When it comes to spice the Thai do not play nice. Each meal I ate was the spiciest meal I has ever eaten. For examples, my last day in Thailand I ate the spiciest meal I have ever eaten.
Pat Krapao Moo Sap (spicy pork and basil salad.) prepared by this women.
By bite three face was beet red, bite five my lips went numb, ten bites in and my nose was running like a Niagara Falls on a rainy day.
I cried. I am not afraid to admit it.
Thailand, your climate is hot. Why the desire to eat pure (though often delicious) fire?
Simple answer, spoilage.
As an animal attempting to eat ancestrally, I consume a good deal of other animals. I make a respectful effort to ensure that is kept fresh and chilly, not wasted. In the tropics heat and humidity make this endeavour more challenging.
Hence the spice.
Chillie, curries, peppers, they all boast impressive antimicrobial properties that protect eaters from rapidly fermenting flesh.
Thus, the more my mouth melts the less food born baddies with burn up my belly. Good news to me as my travellers diet is comprised of 90% street cart food.
Central America, Central Africa, India, and of course Thailand, they all have long histories of hot dishes.
the arguement could be made that modern refrigeration has undone a lot of the need for such spicy measures.
But I’m sitting at my new favorite BBQ stand, watching a chef cut papaya and crack crabs in to a mixing bowl. O, I be grateful for chillie powder.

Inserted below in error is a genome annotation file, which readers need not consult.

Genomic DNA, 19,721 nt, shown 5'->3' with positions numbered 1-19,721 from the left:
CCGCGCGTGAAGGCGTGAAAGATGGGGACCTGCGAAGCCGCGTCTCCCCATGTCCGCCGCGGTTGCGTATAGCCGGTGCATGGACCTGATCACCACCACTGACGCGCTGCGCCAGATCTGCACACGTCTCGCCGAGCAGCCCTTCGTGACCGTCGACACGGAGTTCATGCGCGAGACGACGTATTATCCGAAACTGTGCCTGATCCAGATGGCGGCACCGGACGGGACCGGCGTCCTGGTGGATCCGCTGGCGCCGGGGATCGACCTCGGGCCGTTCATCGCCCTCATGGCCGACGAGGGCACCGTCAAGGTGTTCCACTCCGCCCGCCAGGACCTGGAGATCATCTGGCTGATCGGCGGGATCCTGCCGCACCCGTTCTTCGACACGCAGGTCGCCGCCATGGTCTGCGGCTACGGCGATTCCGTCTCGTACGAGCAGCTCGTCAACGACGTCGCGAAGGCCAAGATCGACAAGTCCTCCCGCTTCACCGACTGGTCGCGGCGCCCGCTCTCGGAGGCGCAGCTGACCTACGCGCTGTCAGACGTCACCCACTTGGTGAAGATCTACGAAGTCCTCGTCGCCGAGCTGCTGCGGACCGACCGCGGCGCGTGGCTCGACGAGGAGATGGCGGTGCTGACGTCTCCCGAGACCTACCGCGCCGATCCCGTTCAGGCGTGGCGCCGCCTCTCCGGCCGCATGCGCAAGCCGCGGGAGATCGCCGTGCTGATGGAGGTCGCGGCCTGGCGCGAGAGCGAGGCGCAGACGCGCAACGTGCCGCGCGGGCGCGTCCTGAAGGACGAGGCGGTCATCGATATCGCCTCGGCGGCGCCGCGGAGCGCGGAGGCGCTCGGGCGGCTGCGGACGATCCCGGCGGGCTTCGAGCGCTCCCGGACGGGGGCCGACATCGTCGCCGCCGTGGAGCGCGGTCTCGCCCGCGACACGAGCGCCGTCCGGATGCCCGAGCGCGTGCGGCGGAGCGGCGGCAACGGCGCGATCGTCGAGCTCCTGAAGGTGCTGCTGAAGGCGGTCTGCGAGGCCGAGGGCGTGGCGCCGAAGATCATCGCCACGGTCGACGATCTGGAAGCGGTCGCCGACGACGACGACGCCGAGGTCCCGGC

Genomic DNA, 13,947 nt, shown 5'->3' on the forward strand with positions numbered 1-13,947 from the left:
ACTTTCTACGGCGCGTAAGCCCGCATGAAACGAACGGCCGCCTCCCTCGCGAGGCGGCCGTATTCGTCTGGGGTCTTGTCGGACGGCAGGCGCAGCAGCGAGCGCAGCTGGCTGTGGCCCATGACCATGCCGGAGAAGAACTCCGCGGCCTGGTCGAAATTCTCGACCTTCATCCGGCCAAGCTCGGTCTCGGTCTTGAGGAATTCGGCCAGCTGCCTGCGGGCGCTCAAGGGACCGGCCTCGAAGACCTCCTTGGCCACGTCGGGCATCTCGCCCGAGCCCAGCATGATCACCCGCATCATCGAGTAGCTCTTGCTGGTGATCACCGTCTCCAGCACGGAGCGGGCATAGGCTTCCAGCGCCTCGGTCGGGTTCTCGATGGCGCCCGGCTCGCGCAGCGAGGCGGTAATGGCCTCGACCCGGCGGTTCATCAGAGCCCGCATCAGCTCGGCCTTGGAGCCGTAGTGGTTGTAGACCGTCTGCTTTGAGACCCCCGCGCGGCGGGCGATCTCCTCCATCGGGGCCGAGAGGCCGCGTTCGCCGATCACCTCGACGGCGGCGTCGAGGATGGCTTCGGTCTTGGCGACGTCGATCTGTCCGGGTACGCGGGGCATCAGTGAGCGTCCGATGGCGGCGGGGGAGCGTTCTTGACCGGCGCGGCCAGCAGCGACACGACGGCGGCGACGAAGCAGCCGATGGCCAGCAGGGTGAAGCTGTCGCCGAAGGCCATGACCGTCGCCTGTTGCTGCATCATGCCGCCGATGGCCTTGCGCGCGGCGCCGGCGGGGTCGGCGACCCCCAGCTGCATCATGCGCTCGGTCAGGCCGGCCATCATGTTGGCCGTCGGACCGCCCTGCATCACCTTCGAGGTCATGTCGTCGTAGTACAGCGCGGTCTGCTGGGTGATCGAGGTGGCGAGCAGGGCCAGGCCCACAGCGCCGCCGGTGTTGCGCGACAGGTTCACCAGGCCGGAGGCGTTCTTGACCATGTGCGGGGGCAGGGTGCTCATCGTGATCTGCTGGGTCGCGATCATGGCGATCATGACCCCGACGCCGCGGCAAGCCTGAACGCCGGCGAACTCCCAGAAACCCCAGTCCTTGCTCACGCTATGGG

Helpful Thai phrases:
Lek lek pec kap khon kap = just a little spicy thank you
and for the daring,
Mak mak pec kap khon kap = spice it up
As I sit here, enjoying my drum
stick on a stick, I am not all that surprised as to why these Thai seem so much more healthful and at ease then my American countrymen. Don’t get me wrong, processed food are prolificprolific here, 7-11’s abound and soda is as cheap as water but.
They eat organs every day.
Unless you want to sit down for a full meal, the cheap eater has two common street options.
1) fruit on sticks (banana, papaya, pineapple, pear, a bunch I can not even name
2) meat on sticks (sausage, liver, squid, gizzardsgizzards, pork belly, fish, etc.)
I go to great extents to respect the animals I eat, so eating the less desirables parts appeals to me. Organ meat, offal, the nasty bits, call it what you want. I see it as a tragic forgotten cornerstone of the human diet. I am not alone.
Anadote Time. I did the workout at CrossfitBK yesterday. I was jet lagged and aclimating to a Bangkok climate 1/2 sauna and 1/2 traffic jam.
“What the Hell am I thinking” was all I could tell myself.
Killed it and got the best time of the day. That kettle bell might as well have been full of feathers for how fas it was flying.
That does not happen to me in California, but California I do not eat chicken liver/heart/gizzard for lunch. I do not drink fresh coconuts for breakfast or flag down carts rattling down the alley piled high with roasted sweet potatoes and bananas. In California my post work out meals are not intestine and cuddled blood soup topped with fermented cabbage (did I mention I am not the least bit sore today).
I do eat organ meats ocationally, but that just changed. I am no longer going to be afraid of that lonely pastured pig pancreus, cold and shunned in butcher cooler. They are a quite a lot cheaper than tenderloin anyway.
It is the powders and the supplements that strike me as strange now. Liver pate is my new forte.
No guts, no glory… HA literally.